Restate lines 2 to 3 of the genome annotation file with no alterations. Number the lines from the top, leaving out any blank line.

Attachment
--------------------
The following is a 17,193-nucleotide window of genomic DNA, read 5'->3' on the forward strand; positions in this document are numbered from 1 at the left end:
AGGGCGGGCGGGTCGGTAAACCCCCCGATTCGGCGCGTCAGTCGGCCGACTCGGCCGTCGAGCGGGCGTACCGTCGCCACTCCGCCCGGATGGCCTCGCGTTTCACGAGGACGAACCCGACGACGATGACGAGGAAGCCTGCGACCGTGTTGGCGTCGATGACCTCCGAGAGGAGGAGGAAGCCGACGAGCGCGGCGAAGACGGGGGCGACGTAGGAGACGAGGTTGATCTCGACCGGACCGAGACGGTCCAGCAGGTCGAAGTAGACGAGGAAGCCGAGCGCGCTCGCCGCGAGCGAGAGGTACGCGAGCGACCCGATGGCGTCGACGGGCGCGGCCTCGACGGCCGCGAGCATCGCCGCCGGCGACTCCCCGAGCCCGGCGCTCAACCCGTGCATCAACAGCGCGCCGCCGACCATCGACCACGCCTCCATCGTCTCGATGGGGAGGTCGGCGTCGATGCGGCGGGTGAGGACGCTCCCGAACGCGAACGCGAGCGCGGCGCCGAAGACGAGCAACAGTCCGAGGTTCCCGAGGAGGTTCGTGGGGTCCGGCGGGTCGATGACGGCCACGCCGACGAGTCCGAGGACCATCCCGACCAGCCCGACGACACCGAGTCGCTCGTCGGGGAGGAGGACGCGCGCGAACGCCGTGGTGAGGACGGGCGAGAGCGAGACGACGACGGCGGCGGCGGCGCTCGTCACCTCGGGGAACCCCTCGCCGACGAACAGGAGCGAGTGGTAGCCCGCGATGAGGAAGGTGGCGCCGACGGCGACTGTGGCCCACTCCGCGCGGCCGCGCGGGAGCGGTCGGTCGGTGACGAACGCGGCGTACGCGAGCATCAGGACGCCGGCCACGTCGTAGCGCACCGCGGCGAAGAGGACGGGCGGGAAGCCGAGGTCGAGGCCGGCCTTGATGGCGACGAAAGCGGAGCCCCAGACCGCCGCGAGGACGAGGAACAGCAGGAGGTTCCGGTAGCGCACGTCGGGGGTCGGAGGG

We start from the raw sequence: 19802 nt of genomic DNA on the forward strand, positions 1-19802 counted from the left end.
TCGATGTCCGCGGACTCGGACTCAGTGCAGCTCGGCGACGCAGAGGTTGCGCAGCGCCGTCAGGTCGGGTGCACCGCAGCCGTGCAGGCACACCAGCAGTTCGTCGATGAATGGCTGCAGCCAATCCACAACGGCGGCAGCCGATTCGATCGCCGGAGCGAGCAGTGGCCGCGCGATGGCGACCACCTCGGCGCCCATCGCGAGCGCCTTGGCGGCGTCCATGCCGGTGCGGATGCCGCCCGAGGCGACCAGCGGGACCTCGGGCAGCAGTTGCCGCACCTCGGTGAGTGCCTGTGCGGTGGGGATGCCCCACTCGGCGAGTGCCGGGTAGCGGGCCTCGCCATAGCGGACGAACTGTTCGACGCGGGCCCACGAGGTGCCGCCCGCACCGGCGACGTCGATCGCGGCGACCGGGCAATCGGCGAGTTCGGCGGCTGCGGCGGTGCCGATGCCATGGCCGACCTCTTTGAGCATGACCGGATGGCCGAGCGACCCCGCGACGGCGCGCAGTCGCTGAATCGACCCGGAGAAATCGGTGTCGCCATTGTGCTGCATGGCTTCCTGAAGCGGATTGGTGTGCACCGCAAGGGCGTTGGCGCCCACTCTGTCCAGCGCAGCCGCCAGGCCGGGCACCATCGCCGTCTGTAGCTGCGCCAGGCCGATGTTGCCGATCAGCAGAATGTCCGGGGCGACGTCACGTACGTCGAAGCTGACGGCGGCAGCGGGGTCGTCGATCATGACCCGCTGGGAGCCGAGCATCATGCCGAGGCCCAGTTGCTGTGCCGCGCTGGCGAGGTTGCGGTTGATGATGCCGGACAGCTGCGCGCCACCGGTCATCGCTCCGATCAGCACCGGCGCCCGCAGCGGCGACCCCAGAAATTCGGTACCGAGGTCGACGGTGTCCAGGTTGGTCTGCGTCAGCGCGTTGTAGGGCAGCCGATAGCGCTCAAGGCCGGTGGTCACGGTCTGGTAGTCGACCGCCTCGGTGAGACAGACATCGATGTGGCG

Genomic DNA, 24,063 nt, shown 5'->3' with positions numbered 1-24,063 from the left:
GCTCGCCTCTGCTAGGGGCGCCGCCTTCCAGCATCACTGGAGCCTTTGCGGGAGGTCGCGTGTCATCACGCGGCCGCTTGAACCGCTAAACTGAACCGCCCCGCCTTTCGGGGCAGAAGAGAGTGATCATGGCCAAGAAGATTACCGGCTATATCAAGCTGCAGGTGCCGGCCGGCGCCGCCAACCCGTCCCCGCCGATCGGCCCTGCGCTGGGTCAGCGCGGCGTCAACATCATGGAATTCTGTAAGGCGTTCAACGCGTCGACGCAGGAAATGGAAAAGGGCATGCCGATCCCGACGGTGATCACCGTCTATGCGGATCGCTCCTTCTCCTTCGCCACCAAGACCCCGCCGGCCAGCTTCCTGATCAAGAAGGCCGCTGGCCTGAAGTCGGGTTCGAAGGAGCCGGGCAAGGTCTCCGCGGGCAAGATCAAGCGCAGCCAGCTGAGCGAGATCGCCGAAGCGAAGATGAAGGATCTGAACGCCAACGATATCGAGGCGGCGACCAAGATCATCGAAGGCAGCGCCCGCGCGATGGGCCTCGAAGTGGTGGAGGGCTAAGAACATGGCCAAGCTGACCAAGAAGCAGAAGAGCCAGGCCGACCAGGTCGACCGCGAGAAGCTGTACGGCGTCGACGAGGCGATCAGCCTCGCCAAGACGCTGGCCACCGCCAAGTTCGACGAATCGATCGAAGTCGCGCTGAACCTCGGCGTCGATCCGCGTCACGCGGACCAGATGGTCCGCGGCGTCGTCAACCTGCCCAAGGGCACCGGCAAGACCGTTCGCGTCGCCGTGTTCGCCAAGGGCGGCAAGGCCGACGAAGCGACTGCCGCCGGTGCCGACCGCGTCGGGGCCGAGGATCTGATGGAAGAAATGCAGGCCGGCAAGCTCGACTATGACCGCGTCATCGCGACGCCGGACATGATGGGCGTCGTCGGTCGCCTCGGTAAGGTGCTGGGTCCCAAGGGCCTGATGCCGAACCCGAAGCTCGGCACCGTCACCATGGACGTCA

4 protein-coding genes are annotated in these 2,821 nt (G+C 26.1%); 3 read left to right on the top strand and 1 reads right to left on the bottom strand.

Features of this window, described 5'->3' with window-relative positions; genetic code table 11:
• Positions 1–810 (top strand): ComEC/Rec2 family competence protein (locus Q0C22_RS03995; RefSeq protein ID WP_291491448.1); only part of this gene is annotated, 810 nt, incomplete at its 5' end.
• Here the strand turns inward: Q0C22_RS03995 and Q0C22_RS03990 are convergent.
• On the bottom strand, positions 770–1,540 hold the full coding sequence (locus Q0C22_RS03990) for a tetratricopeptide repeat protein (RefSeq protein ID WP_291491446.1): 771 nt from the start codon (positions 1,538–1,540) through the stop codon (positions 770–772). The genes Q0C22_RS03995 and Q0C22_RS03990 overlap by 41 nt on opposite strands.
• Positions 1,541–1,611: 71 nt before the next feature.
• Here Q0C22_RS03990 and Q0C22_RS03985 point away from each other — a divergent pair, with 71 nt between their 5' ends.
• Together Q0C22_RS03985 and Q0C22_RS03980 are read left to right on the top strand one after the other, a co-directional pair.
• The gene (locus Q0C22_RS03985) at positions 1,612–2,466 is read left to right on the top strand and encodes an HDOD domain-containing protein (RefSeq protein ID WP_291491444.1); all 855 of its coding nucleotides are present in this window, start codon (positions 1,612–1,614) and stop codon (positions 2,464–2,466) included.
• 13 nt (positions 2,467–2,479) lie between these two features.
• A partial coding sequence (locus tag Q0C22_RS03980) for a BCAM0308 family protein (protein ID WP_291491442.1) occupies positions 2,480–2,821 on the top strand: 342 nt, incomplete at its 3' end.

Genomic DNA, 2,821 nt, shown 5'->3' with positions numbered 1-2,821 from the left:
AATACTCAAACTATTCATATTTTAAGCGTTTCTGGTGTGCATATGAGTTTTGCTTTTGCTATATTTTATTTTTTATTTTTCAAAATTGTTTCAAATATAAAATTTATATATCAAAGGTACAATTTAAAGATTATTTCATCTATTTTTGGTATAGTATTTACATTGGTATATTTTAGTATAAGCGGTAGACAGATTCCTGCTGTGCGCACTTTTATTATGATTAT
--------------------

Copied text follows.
AGGGCGGGCGGGTCGGTAAACCCCCCGATTCGGCGCGTCAGTCGGCCGACTCGGCCGTCGAGCGGGCGTACCGTCGCCACTCCGCCCGGATGGCCTCGCGTTTCACGAGGACGAACCCGACGACGATGACGAGGAAGCCTGCGACCGTGTTGGCGTCGATGACCTCCGAGAGGAGGAGGAAGCCGACGAGCGCGGCGAAGACGGGGGCGACGTAGGAGACGAGGTTGATCTCGACCGGACCGAGACGGTCCAGCAGGTCGAAGTAGACGAGGAAGCCGAGCGCGCTCGCCGCGAGCGAGAGGTACGCGAGCGACCCGATGGCGTCGACGGGCGCGGCCTCGACGGCCGCGAGCATCGCCGCCGGCGACTCCCCGAGCCCGGCGCTCAACCCGTGCATCAACAGCGCGCCGCCGACCATCGACCACGCCTCCATCGTCTCGATGGGGAGGTCGGCGTCGATGCGGCGGGTGAGGACGCTCCCGAACGCGAACGCGAGCGCGGCGCCGAAGACGAGCAACAGTCCGAGGTTCCCGAGGAGGTTCGTGGGGTCCGGCGGGTCGATGACGGCCACGCCGACGAGTCCGAGGACCATCCCGACCAGCCCGACGACACCGAGTCGCTCGTCGGGGAGGAGGACGCGCGCGAACGCCGTGGTGAGGACGGGCGAGAGCGAGACGACGACGGCGGCGGCGGCGCTCGTCACCTCGGGGAACCCCTCGCCGACGAACAGGAGCGAGTGGTAGCCCGCGATGAGGAAGGTGGCGCCGACGGCGACTGTGGCCCACTCCGCGCGGCCGCGCGGGAGCGGTCGGTCGGTGACGAACGCGGCGTACGCGAGCATCAGGACGCCGGCCACGTCGTAGCGCACCGCGGCGAAGAGGACGGGCGGGAAGCCGAGGTCGAGGCCGGCCTTGATGGCGACGAAAGCGGAGCCCCAGACCGCCGCGAGGACGAGGAACAGCAGGAGGTTCCGGTAGCGCACGTCGGGGGTCGGAGGG

We start from the raw sequence: 19802 nt of genomic DNA on the forward strand, positions 1-19802 counted from the left end.